The first yoga class I ever took was in an inpatient treatment program in New Jersey about ten years ago. I was intrigued, but it definitely wasn’t love at first pose. From age thirteen to nineteen I was severely depressed.
Including outpatient, inpatient and residential – I was treated a total of thirteen times. My inner angst first manifested as an eating disorder, followed by self-harm, drug and alcohol abuse and finally suicidal thoughts and actions. I spent more time in hospitals and the offices of health care professionals than I did in high school or college.
When I had a free moment away from my rigorous treatment schedule, my dad and I would attend yoga classes at a studio nearby. I was envious of yoga students who radiated peace and tranquility. No matter what I did to prevent it, a dark cloud followed me onto the mat.
I often left classes prematurely because I couldn’t stop obsessing and worrying. I’d close my eyes and look away so no one could see that I was fighting back tears. The negative voices in my head were always louder than the instructor’s. I gave up on trying to quiet the voices, on trying to be in the present.
The idea of treating my body like a temple was laughable when it seemed like the only thing I knew how to do was abuse it. By the time I ended high school and prepared to go off to college my life was spiraling downward towards irreparable misery.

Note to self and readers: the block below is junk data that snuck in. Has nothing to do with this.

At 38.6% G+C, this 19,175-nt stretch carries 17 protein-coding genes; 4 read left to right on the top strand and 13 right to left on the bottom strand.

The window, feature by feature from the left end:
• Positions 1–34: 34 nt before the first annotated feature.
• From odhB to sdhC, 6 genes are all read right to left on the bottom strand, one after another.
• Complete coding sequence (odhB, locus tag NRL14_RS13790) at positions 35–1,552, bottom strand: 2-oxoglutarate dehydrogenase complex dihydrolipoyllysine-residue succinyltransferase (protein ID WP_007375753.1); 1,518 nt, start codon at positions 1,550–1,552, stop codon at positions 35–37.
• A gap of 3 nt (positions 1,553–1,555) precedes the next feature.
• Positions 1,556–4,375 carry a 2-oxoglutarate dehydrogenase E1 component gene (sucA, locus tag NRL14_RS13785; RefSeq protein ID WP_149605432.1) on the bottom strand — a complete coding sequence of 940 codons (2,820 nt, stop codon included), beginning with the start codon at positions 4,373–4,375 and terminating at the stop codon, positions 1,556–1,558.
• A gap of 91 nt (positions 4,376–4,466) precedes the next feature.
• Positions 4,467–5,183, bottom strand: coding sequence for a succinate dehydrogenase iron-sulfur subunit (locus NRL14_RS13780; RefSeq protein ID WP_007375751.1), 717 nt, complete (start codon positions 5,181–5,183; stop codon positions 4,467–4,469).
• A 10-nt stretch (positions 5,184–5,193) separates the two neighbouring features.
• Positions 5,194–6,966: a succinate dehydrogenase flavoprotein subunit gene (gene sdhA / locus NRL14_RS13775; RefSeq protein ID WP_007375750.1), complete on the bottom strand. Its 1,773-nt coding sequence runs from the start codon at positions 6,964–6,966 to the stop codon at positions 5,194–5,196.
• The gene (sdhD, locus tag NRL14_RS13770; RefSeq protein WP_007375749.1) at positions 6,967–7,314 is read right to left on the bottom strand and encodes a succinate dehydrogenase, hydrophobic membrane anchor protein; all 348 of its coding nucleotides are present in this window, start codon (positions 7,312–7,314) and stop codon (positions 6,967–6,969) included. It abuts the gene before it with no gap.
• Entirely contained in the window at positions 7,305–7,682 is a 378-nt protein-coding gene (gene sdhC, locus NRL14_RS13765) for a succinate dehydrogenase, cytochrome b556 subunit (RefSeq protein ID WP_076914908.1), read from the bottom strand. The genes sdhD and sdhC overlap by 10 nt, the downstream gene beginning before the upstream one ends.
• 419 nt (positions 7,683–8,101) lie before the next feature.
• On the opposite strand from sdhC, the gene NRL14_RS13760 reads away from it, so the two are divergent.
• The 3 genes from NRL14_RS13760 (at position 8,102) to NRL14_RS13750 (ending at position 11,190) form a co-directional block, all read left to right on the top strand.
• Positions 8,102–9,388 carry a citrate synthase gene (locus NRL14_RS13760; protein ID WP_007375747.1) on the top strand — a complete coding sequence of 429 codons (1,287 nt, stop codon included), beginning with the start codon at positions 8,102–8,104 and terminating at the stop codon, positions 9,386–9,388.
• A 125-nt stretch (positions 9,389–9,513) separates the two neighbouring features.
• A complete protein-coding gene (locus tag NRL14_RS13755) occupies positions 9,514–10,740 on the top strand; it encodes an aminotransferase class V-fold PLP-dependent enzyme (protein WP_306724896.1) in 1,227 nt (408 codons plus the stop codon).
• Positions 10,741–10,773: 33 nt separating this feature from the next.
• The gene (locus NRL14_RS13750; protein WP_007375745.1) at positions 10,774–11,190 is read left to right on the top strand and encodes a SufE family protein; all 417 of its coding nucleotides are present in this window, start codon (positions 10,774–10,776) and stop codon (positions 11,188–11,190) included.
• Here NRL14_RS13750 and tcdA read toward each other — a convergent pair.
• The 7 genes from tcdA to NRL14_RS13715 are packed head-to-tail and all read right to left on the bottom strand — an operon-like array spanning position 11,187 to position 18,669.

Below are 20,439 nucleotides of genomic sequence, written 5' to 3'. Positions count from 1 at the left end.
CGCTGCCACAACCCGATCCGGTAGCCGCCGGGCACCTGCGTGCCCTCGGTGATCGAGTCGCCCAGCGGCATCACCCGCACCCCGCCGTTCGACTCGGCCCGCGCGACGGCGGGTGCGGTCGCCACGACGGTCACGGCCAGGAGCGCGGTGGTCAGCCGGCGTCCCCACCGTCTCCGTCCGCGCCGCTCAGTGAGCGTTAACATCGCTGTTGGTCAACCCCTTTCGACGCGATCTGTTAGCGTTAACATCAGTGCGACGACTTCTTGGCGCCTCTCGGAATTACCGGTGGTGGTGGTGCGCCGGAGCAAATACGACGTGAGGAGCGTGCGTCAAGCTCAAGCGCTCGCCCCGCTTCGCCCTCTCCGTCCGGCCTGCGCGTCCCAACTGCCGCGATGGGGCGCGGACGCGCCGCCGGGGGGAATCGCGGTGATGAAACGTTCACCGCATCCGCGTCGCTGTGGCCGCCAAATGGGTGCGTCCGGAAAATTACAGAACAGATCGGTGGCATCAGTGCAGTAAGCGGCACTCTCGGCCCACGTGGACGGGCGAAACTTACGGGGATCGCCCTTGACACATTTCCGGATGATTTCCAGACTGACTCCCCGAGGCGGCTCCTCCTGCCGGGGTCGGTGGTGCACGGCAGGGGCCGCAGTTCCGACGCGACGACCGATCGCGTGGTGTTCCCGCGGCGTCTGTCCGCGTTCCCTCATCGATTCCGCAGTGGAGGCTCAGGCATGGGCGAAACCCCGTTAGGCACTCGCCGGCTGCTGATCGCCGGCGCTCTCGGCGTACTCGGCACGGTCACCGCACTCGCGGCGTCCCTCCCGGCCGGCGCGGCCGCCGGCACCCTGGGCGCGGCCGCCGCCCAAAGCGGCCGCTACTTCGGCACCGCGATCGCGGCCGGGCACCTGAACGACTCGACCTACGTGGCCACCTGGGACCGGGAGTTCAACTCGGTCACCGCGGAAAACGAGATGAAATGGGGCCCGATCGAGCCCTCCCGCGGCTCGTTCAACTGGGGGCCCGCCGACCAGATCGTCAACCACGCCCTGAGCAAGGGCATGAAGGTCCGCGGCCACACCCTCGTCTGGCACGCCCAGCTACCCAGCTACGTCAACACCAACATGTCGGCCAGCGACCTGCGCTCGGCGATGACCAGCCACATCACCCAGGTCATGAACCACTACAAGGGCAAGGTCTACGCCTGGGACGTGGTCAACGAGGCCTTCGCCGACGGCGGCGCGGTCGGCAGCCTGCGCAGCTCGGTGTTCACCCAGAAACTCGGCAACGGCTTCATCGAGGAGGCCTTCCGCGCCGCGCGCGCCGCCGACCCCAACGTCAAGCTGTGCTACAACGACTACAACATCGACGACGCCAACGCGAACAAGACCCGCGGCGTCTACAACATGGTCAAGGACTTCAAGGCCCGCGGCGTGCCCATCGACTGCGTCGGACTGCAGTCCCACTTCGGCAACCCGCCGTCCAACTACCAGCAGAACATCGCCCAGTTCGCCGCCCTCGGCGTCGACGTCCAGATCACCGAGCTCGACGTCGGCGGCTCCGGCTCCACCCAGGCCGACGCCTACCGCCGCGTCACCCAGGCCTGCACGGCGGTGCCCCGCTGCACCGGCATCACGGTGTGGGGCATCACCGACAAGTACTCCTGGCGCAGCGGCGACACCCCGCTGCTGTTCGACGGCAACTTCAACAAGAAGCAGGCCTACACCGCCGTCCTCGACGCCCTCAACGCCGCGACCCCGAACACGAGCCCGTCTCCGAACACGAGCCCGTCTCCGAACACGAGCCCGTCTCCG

After five suicide attempts I found myself in a series of different treatment programs for about six months. When I finally returned home I knew that something inside me was beginning to change. My undeniable lust for death had subsided and my days were getting a little easier. I was learning that I’d rather live than die. I learned that I could not run from my demons, only face them head on.
I returned to my mat in hopes of healing myself from all of the pain and suffering I’d known for so long. Yet, I had no idea how much it would change my life when I was finally able to let it in. Yoga has reunited my mind and my body, formerly two separate entities, each miserable in their own right. More importantly, it made my body a place where I could stand to be.
I have left behind all of my self-mutilating habits since returning to yoga. I can now look in the mirror and see myself, see my scars, and accept all of it with a greater sense of understanding, and a little bit of love. I believe that time healed my external wounds, but it was yoga that healed me internally.
Energetically, yoga classes made me feel lighter. All of a sudden the weight of my burdens didn’t seem so impossible to bear. No matter how bad of a day I had, I knew I could walk into a class and leave feeling better. It was hard to believe that there was a place out there where I could go that was guaranteed to make me feel better about myself and my situation. This was unlike anything I’d experienced before.
Yoga opened my eyes to the fact that things didn’t always have to be so dark. If you attend yoga classes at studios, you’ll commonly see the teachers and the students end the class by taking their hands to their hearts and bowing to one another. “Namaste,” they’ll say. Roughly translated this means, “the light in me honors the light within you”. Each time I practice, it becomes easier to accept the darkness within me, as well as the light.